#geometry

simplicity

Implementation of simulation of simplicity (https://arxiv.org/pdf/math/9410209.pdf)

7 unstable releases (3 breaking)

0.4.2 Feb 8, 2021
0.4.1 Feb 6, 2021
0.3.0 Jan 28, 2021
0.2.1 Jan 27, 2021
0.1.0 Jan 13, 2021

#130 in #geometry

MIT license

36KB
488 lines


lib.rs:

Implementation of Simulation of Simplicity by Edelsbrunner and Mücke

Simulation of simplicity is a technique for ignoring degeneracies when calculating geometric predicates, such as the orientation of one point with respect to a list of points. Each point p_ i is perturbed by some polynomial in ε, a sufficiently small positive number. Specifically, coordinate p_(i,j) is perturbed by ε^(3^(d*i - j)), where d is more than the number of dimensions.

Predicates

Orientation

The orientation of 2 points p_0, p_1 in 1-dimensional space is positive if p_0 is to the right of p_1 and negative otherwise. We don't consider the case where p_0 = p_1 because of the perturbations.

The orientation of n points p_0, ..., p_(n - 1) in (n - 1)-dimensional space is the same as the orientation of p_1, ..., p_(n - 1) when looked at from p_0. In particular, the orientation of 3 points in 2-dimensional space is positive iff they form a left turn.

Orientation predicates for 1, 2, and 3 dimensions are implemented. They return whether the orientation is positive.

In Hypersphere

The in-circle of 4 points measures whether the last point is inside the circle that goes through the first 3 points. Those 3 points are not collinear because of the perturbations.

The in-sphere of 5 points measures whether the last point is inside the sphere that goes through the first 4 points. Those 4 points are not coplanar because of the perturbations.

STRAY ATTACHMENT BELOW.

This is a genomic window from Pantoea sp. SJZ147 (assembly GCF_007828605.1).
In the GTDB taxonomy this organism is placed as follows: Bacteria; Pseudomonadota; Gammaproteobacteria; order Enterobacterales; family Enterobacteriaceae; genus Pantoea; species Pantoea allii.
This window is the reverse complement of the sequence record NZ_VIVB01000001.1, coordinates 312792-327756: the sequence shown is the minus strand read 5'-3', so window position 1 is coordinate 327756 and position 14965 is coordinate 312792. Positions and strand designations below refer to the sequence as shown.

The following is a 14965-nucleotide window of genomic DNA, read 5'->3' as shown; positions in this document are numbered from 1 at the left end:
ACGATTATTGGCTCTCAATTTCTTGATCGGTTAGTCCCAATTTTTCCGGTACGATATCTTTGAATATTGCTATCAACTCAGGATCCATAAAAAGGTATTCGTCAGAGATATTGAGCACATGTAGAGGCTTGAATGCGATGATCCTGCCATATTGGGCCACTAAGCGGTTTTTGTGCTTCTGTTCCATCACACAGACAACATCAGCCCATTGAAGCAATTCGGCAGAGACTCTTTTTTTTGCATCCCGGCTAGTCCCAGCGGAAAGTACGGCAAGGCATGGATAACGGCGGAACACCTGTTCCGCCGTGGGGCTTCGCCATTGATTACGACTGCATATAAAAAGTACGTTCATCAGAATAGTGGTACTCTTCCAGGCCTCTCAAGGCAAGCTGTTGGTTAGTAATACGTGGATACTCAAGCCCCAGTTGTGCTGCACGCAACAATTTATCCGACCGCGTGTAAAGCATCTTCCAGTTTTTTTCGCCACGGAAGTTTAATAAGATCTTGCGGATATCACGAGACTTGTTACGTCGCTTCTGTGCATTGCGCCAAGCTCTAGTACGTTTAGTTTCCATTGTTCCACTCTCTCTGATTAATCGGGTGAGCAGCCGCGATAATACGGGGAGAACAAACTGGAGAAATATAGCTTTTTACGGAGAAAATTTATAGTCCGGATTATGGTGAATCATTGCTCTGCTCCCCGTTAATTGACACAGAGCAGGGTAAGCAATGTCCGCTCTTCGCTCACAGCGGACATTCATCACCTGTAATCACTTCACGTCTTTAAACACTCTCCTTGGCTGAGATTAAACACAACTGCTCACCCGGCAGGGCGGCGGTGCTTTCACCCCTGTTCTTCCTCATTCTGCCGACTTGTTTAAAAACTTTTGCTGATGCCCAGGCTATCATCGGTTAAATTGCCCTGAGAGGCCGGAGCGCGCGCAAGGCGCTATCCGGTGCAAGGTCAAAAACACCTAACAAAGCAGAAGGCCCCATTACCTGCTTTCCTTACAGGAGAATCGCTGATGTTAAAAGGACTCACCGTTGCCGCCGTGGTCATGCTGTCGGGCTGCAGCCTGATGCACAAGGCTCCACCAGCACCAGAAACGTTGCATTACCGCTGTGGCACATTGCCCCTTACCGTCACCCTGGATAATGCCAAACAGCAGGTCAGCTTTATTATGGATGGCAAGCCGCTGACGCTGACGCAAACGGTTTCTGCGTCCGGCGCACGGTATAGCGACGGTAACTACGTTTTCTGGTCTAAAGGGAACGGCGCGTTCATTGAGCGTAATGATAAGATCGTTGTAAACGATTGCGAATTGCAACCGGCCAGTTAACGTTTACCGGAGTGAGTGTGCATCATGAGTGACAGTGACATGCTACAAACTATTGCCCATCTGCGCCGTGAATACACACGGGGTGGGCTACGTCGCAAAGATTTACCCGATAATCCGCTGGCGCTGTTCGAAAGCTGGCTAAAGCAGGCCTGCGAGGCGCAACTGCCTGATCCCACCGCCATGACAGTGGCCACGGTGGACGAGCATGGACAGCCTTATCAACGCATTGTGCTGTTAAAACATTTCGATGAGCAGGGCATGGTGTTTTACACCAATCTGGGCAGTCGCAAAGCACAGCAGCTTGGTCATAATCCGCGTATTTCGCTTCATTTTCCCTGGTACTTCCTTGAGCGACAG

Usage

use simplicity::{nalgebra, orient_2d};
use nalgebra::Vector2;

let points = vec![
    Vector2::new(0.0, 0.0),
    Vector2::new(1.0, 0.0),
    Vector2::new(1.0, 1.0),
    Vector2::new(0.0, 1.0),
    Vector2::new(2.0, 0.0),
];

// Positive orientation
let result = orient_2d(&points, |l, i| l[i], 0, 1, 2);
assert!(result);

// Negative orientation
let result = orient_2d(&points, |l, i| l[i], 0, 3, 2);
assert!(!result);

// Degenerate orientation, tie broken by perturbance
let result = orient_2d(&points, |l, i| l[i], 0, 1, 4);
assert!(result);
let result = orient_2d(&points, |l, i| l[i], 4, 1, 0);
assert!(!result);

Because the predicates take an indexing function, this can be used for arbitrary lists without having to implement Index for them:

# use simplicity::{nalgebra, orient_2d};
# use nalgebra::Vector2;
let points = vec![
    (Vector2::new(0.0, 0.0), 0.8),
    (Vector2::new(1.0, 0.0), 0.4),
    (Vector2::new(2.0, 0.0), 0.6),
];

let result = orient_2d(&points, |l, i| l[i].0, 0, 1, 2);

Dependencies

~5MB
~99K SLoC